30 April 2013

Final Hours (pt. 1)

Thursday. 11 PM.

Nothing brings a man to his knees quicker than a tragedy, especially one over which he has no control.
Nearly twelve hours ago I got a phone call that my great grandma, resilient at 81 years old, fell and suffered a cerebral hemorrhage and was being transferred to a larger, more capable hospital. I ran a few errands and was on the way to the hospital a few hours later and have been here ever since.

The hardest thing--harder than reliving memories or thinking about what she'll miss out on or how our family will react as a unit after--is really not knowing where her soul hangs in the balance. Because, really, even if she were the most devout person in the world, there's no way I can know for certain. I can guess or suppose or give myself or others comfort thinking it will all be okay, but that space of uncertainty is still there and there's nothing I can do about it.

Friday. 1.30 AM.

Our last family member coming in for the evening is here. Tomorrow until Monday more people will be arriving by plane, train and automobile from around the country and abroad (my estimate is 25 people). Services are expected Tuesday.

It strikes me as odd that, despite the grave circumstances, I am very happy to see everyone arriving. Then I realized that it makes perfect sense considering our family. Ours is huge (I have cousins whose names I don't even know) and it's a perfect testament to the woman my great grandmother is whose defining feature is love. As the matriarch of our family, she has been our strength and a fount flowing abundantly with love.


At yesterday's service different people in my family talked briefly about my great grandma, highlighting specific memories and basically saying how awesome she was. It wasn't until one of my great aunts was talking about the several Christmas cookies that she made and had cooling everywhere in her kitchen that I realized I'll never spend Christmas eve with Grandma Norma again.

Ever since I moved to this town nearly twelve years ago, we always had Christmas eve at my grandma's house. For half the years this side of recency, we would go to a Christmas eve service at church before our own festivities because it was then that we really started going to church regularly (though, we've never been a "Easter and Christmas only" attending family). We would usually have Mexican or Chinese or appetizers--something a bit unusual for Christmas--for dinner and we would often play games and just spend time together (as if we didn't spend enough time with each other outside of Christmas). Sometimes we would be allowed to open one present that night, which was often one that my grandma or great grandma had gifted us. We would return to our own house for the night, open presents there in the morning, then return to my grandma's for the rest of the gifts and often lunch of the leftovers from the previous night.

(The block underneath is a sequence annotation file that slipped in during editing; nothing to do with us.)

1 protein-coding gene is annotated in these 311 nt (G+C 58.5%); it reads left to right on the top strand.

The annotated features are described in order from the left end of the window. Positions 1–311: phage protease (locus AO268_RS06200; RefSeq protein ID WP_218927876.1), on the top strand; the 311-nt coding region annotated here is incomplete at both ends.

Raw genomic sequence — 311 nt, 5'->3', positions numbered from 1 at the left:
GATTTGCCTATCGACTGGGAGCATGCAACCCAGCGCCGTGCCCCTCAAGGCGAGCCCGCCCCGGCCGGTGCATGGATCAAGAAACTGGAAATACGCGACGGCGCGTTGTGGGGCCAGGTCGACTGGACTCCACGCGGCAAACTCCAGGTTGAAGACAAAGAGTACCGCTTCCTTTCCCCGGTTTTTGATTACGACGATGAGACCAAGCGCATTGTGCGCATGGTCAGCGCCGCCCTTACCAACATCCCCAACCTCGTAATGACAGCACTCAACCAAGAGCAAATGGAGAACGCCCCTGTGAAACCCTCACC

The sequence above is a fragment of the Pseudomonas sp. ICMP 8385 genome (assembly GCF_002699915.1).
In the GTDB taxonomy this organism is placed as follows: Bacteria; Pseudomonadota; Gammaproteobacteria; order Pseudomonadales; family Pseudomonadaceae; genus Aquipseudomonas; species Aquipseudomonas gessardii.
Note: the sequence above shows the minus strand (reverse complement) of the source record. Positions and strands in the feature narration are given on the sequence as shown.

The Thoughts That Keep Me Up

My great grandmother's services were today (or yesterday, as it is when I post this). I'm thinking that it hasn't really hit me yet, likely because I haven't let myself dwell on the reality of it too much. I can't imagine her being gone, as my mom mentioned in her short speech to everyone today (which, naturally, had me bawling), so most of me worries (or maybe not so much worries, maybe just is a bit more than a bit concerned) about how things will change.

I know that the family has lost its great leader. As when my great great grandma died, her role as the head of the family fell to my great grandma. Now I'm not certain if my great grandma's role falls to someone else and if so, who that would be. I can't imagine that anyone could match her skills in the kitchen, in faith or in family matters. Aside from this new empty "leader" role, how often will family now visit? I know a lot of her children who lived all around the country visited her frequently, but will they still come back to visit in the same place, especially if their core is missing? Will I only see my (relatively) immediate family from now on (by whom I mean all of my grandma's kids and their families, which may be a lot to other people, but is not even a quarter of the rest of the family who was here the last several days)? How will life change for others who were much closer in their relationship with my great grandma? Will they lose a spark or become stronger or be depressed or become more God-centered?

27 April 2013

Her Greatest Legacy

I keep measuring in weird sequences of time:

One hour (and exceeding) since my Mom said she'd pick me up as I waited on the steps outside my apartment.
Over twenty hours since I'd eaten a meal and I'd fluctuate between being ravenous and sickened at the thought of food.
Two hours, three hours, four hours (which became six hours) until others would arrive in the city.
One hour since I sent for the priest and was kicked out for nurse rounds and check ups.
Another one hour since I sent for the priest (he got held up) and since my mom left for the airport.
Twelve hours since I was alerted to my grandmother's condition and preparing for the hospital. (At which time I prepared well in the hygiene area, but not well in the duration area.)
Five hours since I'd fallen asleep scrunched up on hospital chairs and four since I thought we would lose her.
15 minutes until the last aunt would arrive who would be present.